Pain still fresh on anniversary of crash
Dr. Michael Zigich says it’s true what he was taught in medical school, about no death being harder to take than that of a son or daughter.The Idaho anesthesiologist and his wife, Angie, learned that painful truth five years ago tomorrow, when his son Zachary, 19, died, along with four other wildland firefighters in a van accident on eastbound Interstate 70 near Parachute. “It is the most devastating thing. It’s something we live with every day. It’s five years out, and our son’s room is still the way that it was left,” Zigich said.Those who died as a result of the accident were Zachary Zigich; Retha Shirley, 19, of Oregon; Daniel Rama, 28, of Oregon; Jake Martindale, 20, of Idaho; and Bartholomew Bailey, 20, of Oregon.The accident, which happened while the firefighters were headed to fight the giant Hayman Fire near Denver, inured several other people. It occurred near where three firefighters died fighting a wildfire in the Battlement Mesa area in 1976, and in the same county where the Storm King Fire killed 14 firefighters near Glenwood Springs in 1994.To this day the van accident produces deeply differing emotions among those it left behind.The Zigiches remain resentful toward the van’s driver, Megan Helm, who survived; the firefighter’s private employer, Grayback Forestry of Oregon; and other parties connected to the crash.”Basically they all walked away with virtually no punishment. I don’t think they have a realization of what a horrible thing they did,” Michael Zigich said.By contrast, Rama’s father, David, said Grayback had treated his son well, and he believes Helm was a “victim of circumstances” for having been at the wheel of a Ford 15-passenger van at the time of the accident.Van lawsuit settledFord long has been the target of lawsuits and federal scrutiny because the vans are said to be prone to tipping when fully loaded. Families of the Parachute crash victims sued Ford. Both Zigich and Rama said the parties reached an out-of-court settlement a year or two ago, but they aren’t allowed to reveal the financial terms. Ford could not be reached for comment but has argued in the past that its vans are safe.To Zigich, any danger inherent in the van doesn’t excuse Helm’s actions. The firefighters had stopped in Parachute for a snack before the accident. He said the accident report indicates the van wrecked as Helm was trying to eat an ice cream treat that required use of both hands.”To me it’s just like how could you be so careless, eating and trying to drive?” he said.Prosecutors struggled over whether to charge Helm because of families’ varying views about her guilt or innocence. She ended up with a sentence of 60 hours of community service and a $200 fine for careless driving.Helm was 21 at the time of the accident and lived in Oregon. Today, she is a beautician on a cruise ship overseas, said Rama, whose daughter is a longtime friend of Helm’s. Rama said Helm found it too difficult to go back to firefighting after the accident.”Over the years she’s conducted herself with great class and dignity during very trying circumstances. … She’s a cool kid,” he said.Forest Service worker ‘really responsible’Zigich said he’s also bothered that Terry Barton, the former Forest Service employee who started the Hayman Fire, never was charged in connection with the van accident. “She really was responsible for these five people being killed,” he said.After the accident, Denver defense attorney and legal analyst Scott Robinson had said it would have been difficult to prosecute Barton in the deaths. She is serving time for arson.Zigich said the Forest Service did “sort of an investigation” into the accident but the result was a whitewash. Grayback never was penalized or had its Forest Service contract changed after the accident, he said.Grayback and Forest Service officials were not available for comment. Rama said Grayback stopped using the 15-passenger vans after the accident and has warned other contractors against using them.Zigich doesn’t think the accident victims’ families accomplished anything in terms of boosting public awareness about the vans. But Rama said families have talked to firefighting contractors, churches and other groups that use the vans, and some got rid of them or modified them to improve their stability. In some cases van users simply removed a seat so the vehicles would hold fewer passengers and be less top-heavy.Helm talked about the van’s dangers as part of her community service, even putting out bumper stickers “about how friends don’t let friends drive and ride in 15-passenger vans,” Rama said.Zigich said it’s important for anyone to wear a seat belt in the vans, “because they are killers.”Some families continue to maintain crosses and mark the site where the firefighters died. Rama said he’s never felt a need to see it.”It wasn’t going to do anything to bring Dan back,” he said.Instead, he’ll mark Thursday’s anniversary by remembering Dan at home and going to a meeting for families who have lost children through various means.Zigich said he may visit the accident site during next year’s anniversary date.”It’s a hard day, it really is. I hate June 21. It’s just a hard day for me and my wife,” he said.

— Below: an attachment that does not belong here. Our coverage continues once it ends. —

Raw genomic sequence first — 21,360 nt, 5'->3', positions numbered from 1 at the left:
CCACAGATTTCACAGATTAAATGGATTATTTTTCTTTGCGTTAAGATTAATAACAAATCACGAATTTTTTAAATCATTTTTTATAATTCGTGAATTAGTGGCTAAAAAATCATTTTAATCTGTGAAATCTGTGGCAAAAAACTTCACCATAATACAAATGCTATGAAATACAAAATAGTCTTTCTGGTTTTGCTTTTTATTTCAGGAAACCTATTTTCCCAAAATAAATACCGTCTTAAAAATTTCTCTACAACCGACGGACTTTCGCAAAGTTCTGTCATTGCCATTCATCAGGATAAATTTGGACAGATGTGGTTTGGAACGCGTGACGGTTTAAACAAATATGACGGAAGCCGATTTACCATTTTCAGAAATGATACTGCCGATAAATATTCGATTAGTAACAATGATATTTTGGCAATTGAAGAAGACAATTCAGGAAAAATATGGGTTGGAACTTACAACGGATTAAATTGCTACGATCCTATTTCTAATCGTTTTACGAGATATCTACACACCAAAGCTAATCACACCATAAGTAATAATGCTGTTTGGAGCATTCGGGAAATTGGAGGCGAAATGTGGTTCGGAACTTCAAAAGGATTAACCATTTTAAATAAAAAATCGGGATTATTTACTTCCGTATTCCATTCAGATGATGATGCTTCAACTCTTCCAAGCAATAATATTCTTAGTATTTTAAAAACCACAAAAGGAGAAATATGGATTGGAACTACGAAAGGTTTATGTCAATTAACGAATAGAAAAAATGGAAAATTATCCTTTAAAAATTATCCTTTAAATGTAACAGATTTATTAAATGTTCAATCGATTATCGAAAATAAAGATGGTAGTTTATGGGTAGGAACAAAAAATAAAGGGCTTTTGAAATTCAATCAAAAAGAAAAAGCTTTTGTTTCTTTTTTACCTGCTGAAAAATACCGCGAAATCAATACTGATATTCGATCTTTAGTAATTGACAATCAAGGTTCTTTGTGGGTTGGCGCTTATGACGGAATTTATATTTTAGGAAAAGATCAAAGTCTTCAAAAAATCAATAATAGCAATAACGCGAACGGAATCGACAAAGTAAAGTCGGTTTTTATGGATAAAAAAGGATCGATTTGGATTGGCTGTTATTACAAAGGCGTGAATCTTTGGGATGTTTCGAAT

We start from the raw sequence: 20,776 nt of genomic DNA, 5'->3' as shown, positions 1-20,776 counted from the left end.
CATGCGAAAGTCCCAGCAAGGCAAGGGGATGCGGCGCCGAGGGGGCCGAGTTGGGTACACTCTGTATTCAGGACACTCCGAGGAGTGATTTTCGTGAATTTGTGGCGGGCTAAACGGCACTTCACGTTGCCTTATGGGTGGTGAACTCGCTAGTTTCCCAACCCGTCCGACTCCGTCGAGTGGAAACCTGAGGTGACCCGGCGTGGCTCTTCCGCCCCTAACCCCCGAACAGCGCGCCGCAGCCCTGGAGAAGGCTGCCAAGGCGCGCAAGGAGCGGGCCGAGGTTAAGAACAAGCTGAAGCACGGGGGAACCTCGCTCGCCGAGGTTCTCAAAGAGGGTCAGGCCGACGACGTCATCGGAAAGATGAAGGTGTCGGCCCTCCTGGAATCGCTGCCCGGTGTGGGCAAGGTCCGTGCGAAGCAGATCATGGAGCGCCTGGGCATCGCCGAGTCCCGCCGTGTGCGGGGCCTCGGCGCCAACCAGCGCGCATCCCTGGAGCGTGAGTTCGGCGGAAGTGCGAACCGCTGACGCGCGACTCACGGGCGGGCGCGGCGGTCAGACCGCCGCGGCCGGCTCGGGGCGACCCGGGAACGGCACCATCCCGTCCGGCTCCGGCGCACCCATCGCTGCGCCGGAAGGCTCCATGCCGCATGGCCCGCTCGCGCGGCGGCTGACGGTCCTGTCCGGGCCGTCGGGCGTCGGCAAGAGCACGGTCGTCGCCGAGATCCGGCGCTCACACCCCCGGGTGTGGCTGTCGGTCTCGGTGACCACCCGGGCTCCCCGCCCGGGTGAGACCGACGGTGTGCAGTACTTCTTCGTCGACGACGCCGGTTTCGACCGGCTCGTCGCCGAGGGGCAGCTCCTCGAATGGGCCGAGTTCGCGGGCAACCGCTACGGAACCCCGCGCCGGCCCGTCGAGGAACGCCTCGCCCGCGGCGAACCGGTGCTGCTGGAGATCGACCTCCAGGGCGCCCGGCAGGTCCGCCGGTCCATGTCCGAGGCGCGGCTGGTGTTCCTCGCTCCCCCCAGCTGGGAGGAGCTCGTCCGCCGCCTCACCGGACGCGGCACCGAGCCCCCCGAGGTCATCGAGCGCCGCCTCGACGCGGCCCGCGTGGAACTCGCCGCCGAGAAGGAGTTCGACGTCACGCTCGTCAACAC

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Don’t freak out if you see helicopters hovering over the Roaring Fork Valley backcountry or fixed-wing aircraft making repeated trips. It is part an annual wildlife study by Colorado Parks and Wildlife.